1. A secondary transport system is an active transport system that uses a high concentration of a molecule outside the cell to "carry" a molecule with it across a membrane and against a concentration gradient. An example is the lactose transport system described in class which uses a proton gradient to carry lactose against a concentration gradient. Proton gradients like this are also used by cells to make ATP, so there is energy that can be used when a gradient (higher concentration on one side than the other of a membrane) is formed.
2. Proteins on the cell surface can also act as 'receptors'. Receptors can be involved in communicating information or in internalizing material that they bind to. An example of a receptor that internalizes a compound is the LDL receptor, which binds to LDLs (cholesterol-containing complexes in the blood) and brings them inside of the cell.
3. Arachidonic acid is a 20 carbon fatty acid (eicosanoid) with 4 double bonds. It is a precursor of the prostaglandins. Prostaglandins are molecules that are involved in pain and swelling, among other phenomena in the body. Related compounds include leukotrienes, which are involved in allergic responses and may also be involved in asthma, and thromboxanes, which are derived from prostaglandins and play roles in the stickiness of blood platelets.
Highlights /Nucleic Acids
1. Nucleic acids (DNA and RNA) are composed of building blocks called nucleotides. Nucleotides have three components - a sugar (ribose in ribonucleotides of RNA or deoxyribose of deoxyribonucleotides of DNA), at least one phosphate, and a nitrogenous base (adenine, guanine, thymine, cytosine, or uracil).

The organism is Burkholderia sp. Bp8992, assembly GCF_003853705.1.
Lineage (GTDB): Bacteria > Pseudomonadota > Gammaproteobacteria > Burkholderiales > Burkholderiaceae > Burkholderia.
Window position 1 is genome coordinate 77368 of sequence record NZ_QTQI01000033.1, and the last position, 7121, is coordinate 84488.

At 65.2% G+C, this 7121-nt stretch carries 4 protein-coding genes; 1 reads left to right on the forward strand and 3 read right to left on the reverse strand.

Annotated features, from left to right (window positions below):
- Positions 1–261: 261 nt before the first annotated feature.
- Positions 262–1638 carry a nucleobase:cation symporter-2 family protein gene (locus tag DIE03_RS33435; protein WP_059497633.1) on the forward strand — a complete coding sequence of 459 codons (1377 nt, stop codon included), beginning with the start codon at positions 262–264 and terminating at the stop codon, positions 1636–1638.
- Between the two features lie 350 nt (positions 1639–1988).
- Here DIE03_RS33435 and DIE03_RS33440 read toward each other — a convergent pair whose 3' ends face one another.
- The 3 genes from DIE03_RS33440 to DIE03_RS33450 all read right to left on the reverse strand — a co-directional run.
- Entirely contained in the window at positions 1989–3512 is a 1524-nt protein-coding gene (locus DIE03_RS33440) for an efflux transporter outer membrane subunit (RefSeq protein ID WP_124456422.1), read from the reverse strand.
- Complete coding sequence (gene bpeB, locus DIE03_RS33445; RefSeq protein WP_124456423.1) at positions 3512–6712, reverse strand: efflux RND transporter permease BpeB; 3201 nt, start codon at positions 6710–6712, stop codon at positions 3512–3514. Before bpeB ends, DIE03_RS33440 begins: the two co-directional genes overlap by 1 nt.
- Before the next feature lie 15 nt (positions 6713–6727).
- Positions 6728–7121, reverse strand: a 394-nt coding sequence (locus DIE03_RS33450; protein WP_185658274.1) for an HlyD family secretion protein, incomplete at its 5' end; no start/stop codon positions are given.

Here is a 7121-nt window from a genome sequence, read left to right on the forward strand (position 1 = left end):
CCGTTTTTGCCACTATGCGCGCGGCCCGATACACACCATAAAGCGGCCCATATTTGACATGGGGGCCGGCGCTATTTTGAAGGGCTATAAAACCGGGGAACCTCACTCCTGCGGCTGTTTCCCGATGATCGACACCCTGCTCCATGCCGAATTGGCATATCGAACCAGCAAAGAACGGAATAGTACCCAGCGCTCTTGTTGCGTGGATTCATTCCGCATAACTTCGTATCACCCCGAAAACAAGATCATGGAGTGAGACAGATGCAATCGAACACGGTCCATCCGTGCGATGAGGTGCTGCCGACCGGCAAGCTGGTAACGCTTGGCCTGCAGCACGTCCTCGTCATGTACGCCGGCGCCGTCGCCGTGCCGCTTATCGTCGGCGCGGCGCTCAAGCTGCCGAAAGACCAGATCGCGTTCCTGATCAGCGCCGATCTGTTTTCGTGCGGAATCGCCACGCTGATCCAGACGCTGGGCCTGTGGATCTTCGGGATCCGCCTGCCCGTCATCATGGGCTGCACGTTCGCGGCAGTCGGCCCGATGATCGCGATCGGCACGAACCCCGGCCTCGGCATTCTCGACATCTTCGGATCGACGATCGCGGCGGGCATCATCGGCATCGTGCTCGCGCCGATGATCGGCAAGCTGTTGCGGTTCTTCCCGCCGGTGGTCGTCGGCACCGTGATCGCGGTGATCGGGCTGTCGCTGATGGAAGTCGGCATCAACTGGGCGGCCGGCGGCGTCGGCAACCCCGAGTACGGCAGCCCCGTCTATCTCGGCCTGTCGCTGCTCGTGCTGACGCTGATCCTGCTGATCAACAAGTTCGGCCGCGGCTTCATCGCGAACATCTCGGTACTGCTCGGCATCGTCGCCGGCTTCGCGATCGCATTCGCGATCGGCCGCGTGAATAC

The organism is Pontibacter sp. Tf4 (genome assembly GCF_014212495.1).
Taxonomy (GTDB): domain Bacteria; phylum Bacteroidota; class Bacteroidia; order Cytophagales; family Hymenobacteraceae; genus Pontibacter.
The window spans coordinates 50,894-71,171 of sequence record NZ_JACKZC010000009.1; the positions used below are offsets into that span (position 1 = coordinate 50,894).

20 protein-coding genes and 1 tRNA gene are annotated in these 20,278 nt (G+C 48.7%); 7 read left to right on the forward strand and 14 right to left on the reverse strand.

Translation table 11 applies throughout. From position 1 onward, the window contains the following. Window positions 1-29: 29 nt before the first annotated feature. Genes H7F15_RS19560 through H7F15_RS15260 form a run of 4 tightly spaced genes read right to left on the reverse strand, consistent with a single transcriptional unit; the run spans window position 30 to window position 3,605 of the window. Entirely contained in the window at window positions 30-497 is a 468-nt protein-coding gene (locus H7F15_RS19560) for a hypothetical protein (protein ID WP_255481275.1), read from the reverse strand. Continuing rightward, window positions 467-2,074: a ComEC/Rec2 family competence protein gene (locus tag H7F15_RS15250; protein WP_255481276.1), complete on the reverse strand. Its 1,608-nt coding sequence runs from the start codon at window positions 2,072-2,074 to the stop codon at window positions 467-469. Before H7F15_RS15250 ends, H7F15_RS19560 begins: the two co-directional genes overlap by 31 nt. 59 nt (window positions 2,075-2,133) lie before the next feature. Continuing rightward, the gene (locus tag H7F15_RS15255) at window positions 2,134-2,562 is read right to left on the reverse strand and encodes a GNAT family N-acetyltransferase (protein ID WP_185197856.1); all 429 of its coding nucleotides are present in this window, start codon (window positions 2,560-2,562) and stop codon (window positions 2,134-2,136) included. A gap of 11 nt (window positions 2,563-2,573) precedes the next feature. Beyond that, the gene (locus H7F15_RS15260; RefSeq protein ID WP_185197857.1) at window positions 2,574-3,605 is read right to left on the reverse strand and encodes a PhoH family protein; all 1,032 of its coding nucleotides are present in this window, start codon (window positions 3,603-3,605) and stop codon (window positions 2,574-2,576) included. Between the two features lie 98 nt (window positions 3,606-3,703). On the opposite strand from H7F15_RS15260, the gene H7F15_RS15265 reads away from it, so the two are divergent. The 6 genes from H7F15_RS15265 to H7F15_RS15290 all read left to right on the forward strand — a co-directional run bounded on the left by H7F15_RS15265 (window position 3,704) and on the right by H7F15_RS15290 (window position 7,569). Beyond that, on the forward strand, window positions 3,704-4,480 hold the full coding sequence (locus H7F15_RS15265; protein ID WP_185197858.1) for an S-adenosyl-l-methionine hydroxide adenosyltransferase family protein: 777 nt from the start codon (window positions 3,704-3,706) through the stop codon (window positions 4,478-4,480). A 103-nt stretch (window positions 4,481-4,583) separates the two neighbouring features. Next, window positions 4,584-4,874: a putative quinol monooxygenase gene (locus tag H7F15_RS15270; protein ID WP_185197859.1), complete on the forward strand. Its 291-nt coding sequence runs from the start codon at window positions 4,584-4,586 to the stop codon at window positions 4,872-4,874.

2. DNA differs from RNA in that DNA contains the sugar deoxyribose instead of ribose and DNA contains the base thymine, whereas RNA substitutes the base, uracil.
3. A nucleoside differs from a nucleotide in that a nucleoside only has a sugar and a base. It does NOT have phosphate.
4. Note the numbering of the sugar in a nucleotide. The phosphate goes on carbon number 5. the differences between ribose and dexoyribose are on carbon #2, where ribose contains a hydroxyl, but deoxyribose contains only a hydrogen.
5. The 5' end of a nucleic acid is the end of the nucleic acid that has a free 5' end (no bond). The 3' end of a nucleic acid is the other end of the nucleic acid and it too is not tied up in a bond. All other 5' and 3' ends are joined together in phosphodiester bonds.
6. The "backbone" of a nucleic acid is composed of alternating phosphates and sugars and the bond linking them is called a phosphodiester bond. Phosphodiester bonds are to nucleic acids what peptide bonds are to proteins. The bases are NOT part of the backbone and in a DNA molecule are internal to the surrounding backbone.
7. The double helix of DNA was discovered by Watson, Crick, and Franklin in 1953. The most common form is called the B-form. It consists of two strands oriented in an anti-parallel fashion (slide 10) arranged in a right-handed fashion. Bases are located on the inside such that adenine forms 2 hydrogen bonds (pairs) with thymine and cytosine forms 3 hydrogen bonds with guanine.
8. Thus, it will take more energy to break G-C bonds than A-T bonds.
9. Besides the most common B form of DNA, two other forms exist in cells. They include the A form and the Z form. Both the A and B forms have right handed helices, whereas the Z form has a left handed helix.